Why is HPA request based?

Apoorva Jagtap
2 min readApr 23, 2021


Those who have been playing around with Kubernetes or any of its flavors must have tried to configure HPA (Horizontal Pod Autoscaler) at least once in order to steer clear the concern of keeping a continuous watch for overconsumption of resources whenever a high load is served by the application.

By this time, I believe we all would know, how to configure HPA for any specific application. Working with multiple customers made me realize that there are still some confusions around how HPA calculates the resource consumption and decides to scale up/down.

Honestly, the Kubernetes documentation has covered all of these relevant details in a very precise manner, but, one might need to roll around multiple documents to catch up on all the aspects of HPA. So, to avoid the hustle of looking around relevant docs, I would try to put all I’ve learned about HPA in one place.

Request Based:

  • As per the current configurations, the targetCPUUtilization and targetMemoryUtilization specified in HPA, is basically based on requests.cpu or requests.memory , respectively. A detailed example could be checked here.
  • There have been several discussions going on upstream, with respect to configuring the HPA’s algorithm to be based on limits instead of the requests.
  • However, one such issue is still open as we have a conflict on what would be more efficient (limits or requests).

TargetPercentage within the range of 100?

  • When we talk about setting a percentage of utilization as per standard terms, we are most likely to think that one should specify the target less than or equal to 100%.
  • However, this is *not* necessary in case of HPA. I myself was a bit confused with the “why” and “how” of this part, but stumbling around multiple discussions and judgments helped me understand this.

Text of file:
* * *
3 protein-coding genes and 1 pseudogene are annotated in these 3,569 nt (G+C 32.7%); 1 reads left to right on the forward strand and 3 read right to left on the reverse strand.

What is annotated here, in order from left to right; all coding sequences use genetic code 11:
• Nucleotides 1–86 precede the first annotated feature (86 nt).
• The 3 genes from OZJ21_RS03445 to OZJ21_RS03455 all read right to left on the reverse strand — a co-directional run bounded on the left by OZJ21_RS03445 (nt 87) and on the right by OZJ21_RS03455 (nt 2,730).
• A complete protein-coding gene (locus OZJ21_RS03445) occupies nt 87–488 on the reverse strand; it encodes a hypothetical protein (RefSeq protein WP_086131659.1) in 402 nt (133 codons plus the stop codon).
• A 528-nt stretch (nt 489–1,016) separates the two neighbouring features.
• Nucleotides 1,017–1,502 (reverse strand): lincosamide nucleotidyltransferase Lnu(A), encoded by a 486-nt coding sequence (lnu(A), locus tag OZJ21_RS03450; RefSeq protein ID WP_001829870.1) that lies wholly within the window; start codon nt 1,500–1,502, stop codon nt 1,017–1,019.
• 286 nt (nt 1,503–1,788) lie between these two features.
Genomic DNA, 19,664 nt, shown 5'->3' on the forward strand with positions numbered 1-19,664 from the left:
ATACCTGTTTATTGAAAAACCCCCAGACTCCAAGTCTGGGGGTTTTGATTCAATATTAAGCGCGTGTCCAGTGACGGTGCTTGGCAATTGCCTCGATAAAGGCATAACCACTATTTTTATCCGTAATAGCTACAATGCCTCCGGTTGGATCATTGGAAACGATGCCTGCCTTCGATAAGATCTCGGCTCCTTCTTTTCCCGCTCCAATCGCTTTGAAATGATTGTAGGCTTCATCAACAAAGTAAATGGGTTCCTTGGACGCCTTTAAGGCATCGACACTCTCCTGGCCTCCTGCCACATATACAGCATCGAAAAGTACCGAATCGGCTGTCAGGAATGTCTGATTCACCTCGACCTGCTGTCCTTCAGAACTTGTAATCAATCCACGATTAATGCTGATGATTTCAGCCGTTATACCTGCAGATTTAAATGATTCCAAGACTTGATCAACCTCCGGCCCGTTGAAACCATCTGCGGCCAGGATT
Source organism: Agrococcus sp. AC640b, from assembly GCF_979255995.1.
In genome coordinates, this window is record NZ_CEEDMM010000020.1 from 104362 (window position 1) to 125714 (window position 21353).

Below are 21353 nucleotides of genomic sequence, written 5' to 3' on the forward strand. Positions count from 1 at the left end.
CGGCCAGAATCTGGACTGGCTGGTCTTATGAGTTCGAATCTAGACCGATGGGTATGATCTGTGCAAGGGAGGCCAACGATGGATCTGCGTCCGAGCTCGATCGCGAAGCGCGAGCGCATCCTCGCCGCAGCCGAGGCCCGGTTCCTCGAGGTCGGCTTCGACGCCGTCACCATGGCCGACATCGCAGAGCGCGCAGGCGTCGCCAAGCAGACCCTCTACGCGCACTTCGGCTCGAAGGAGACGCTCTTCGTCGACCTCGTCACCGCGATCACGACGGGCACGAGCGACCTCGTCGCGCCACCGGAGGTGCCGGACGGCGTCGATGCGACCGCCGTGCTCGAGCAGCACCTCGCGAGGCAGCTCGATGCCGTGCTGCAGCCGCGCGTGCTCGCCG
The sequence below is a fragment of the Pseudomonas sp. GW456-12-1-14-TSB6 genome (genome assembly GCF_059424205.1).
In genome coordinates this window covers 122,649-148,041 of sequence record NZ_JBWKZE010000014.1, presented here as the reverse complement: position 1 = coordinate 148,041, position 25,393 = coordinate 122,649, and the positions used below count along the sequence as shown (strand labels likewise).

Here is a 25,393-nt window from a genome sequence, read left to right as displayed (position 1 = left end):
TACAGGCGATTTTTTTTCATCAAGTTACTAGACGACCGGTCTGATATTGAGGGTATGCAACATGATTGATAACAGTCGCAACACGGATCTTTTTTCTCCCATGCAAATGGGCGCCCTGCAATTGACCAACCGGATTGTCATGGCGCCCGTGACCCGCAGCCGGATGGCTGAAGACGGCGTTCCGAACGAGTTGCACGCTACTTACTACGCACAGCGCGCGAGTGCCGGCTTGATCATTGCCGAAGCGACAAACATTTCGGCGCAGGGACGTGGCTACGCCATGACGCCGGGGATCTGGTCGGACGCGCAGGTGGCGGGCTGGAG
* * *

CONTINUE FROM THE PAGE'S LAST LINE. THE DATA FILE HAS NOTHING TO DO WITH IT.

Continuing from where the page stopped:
• As currently, HPA uses resources.requests as its base to calculate and compare the resource utilization, setting a target above 100% should not cause any problem as long as the threshold(tragetUtilization) is less than or equal to resources.limits .
  • For example, deploy an application with resources.requests.cpu=200m and resources.limits.cpu="4"for each container. For this application, configure a HPA with targetCPUUtilization=300% . Now, each time the average consumption of all application pods reaches 300% of 200m (requests.cpu) i.e. 600m, the new pods would scale up.

How many pods would scale up?

Kubernetes follows a simple algorithm to calculate the number of pods to scaled up/down as specified here.
desiredReplicas = ceil[currentReplicas * ( currentMetricValue / desiredMetricValue )]

What’s the waiting period?

While designing HPA the idea of preventing a constant fluctuation in the number of pods due to the traffic/load has been a crucial part, and for this, there is a stabilization window of 5 minutes by default.
HPA monitors the load on the application, and if there is the currentUtilization is less than the target for 5 minutes, it starts scaling down the pods, however, if the load increases above the target again, within the stabilization window, the pod’s would wait for another 5 minutes before scaling down.

  • With the enhancements, the waiting period could be modified as per the requirement. Curious to learn about those with pseudocode? Check out here.